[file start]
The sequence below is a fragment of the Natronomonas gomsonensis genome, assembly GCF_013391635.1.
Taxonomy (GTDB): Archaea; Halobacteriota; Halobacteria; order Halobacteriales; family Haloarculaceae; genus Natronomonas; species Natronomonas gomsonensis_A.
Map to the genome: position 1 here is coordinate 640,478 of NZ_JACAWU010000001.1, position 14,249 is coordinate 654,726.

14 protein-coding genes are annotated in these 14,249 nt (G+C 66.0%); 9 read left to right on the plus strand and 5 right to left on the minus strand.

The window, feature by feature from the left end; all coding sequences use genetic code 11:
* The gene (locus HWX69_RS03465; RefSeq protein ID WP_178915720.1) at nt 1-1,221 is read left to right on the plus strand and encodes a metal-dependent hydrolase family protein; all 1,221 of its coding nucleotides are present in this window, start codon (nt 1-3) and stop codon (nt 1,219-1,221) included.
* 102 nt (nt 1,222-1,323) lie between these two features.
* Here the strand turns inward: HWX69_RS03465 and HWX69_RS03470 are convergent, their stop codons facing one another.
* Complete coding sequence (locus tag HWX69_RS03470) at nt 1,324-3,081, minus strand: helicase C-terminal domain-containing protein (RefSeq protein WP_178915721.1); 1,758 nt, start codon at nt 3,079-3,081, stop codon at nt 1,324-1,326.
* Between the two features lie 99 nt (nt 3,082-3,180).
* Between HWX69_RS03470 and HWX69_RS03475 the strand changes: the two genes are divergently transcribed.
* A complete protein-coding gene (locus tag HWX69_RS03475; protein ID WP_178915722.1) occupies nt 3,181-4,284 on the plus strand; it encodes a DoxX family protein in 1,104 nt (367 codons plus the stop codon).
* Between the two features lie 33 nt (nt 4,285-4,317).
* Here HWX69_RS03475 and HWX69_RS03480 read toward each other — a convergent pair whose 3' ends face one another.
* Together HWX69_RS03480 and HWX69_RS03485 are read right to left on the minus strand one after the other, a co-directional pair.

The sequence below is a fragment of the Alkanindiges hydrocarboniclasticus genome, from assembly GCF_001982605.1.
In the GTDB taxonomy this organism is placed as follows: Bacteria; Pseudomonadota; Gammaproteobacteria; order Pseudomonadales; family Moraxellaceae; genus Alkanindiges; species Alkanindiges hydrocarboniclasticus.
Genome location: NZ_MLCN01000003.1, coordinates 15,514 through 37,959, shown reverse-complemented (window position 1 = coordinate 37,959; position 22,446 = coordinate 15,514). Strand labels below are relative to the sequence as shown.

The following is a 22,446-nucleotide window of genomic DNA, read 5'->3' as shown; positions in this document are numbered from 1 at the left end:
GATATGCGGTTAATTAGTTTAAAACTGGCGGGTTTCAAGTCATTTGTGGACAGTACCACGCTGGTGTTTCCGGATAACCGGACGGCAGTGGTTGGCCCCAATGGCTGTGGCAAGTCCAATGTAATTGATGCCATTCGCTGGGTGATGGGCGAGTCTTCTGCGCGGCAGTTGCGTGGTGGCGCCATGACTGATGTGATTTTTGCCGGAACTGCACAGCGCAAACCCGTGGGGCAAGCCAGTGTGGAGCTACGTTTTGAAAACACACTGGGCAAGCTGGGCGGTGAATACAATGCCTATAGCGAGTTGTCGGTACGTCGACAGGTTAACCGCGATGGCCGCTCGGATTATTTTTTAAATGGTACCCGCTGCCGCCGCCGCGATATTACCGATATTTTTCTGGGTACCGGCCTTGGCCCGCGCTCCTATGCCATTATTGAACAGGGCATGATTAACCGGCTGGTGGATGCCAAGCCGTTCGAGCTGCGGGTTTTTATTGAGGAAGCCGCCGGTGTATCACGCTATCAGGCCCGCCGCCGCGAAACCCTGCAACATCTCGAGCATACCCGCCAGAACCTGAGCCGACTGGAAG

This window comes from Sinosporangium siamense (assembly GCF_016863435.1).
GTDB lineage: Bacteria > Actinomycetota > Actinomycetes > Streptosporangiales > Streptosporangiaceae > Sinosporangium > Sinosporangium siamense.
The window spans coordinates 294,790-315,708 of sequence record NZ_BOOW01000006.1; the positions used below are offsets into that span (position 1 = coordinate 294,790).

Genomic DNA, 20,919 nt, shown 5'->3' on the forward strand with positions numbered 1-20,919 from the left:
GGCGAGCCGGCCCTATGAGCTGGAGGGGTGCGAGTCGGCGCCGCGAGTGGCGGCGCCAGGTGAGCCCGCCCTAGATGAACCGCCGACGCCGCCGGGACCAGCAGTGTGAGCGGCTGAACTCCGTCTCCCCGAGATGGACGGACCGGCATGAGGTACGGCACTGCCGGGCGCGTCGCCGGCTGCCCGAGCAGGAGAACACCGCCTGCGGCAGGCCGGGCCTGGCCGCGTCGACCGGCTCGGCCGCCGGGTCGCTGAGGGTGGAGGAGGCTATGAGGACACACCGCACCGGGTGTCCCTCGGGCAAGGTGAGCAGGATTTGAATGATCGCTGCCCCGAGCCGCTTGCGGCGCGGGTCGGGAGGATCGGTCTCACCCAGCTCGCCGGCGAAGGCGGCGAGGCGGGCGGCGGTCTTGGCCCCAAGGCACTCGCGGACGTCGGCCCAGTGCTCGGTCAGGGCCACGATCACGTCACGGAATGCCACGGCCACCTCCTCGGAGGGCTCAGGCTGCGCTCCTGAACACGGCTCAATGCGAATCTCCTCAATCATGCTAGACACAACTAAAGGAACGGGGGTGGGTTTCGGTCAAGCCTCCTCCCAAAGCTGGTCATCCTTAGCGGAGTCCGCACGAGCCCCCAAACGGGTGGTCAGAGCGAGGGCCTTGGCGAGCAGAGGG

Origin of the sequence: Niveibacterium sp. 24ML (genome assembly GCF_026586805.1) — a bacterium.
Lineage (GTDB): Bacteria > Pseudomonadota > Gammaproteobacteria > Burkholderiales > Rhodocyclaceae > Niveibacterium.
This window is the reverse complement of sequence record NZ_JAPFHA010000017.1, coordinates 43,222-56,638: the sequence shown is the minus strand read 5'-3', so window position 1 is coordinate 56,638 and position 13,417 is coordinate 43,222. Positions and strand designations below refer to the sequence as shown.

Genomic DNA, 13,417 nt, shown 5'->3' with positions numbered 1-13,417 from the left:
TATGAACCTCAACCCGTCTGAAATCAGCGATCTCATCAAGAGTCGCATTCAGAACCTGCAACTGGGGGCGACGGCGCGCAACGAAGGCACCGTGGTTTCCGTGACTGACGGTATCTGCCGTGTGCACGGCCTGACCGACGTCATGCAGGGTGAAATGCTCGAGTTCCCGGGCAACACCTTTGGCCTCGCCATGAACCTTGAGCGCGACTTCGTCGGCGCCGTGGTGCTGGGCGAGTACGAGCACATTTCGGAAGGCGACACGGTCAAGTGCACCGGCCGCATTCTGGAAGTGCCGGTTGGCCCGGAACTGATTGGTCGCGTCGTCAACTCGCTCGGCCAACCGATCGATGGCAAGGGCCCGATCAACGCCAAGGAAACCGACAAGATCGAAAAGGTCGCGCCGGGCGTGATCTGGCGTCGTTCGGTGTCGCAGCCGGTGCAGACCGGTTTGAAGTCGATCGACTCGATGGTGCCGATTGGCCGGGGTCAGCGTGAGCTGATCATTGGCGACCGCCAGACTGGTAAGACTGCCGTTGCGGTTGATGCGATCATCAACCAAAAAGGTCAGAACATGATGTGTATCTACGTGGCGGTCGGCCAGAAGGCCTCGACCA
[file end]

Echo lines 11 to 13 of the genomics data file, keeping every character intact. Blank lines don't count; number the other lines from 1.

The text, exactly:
* Between HWX69_RS03470 and HWX69_RS03475 the strand changes: the two genes are divergently transcribed.
* A complete protein-coding gene (locus tag HWX69_RS03475; protein ID WP_178915722.1) occupies nt 3,181-4,284 on the plus strand; it encodes a DoxX family protein in 1,104 nt (367 codons plus the stop codon).
* Between the two features lie 33 nt (nt 4,285-4,317).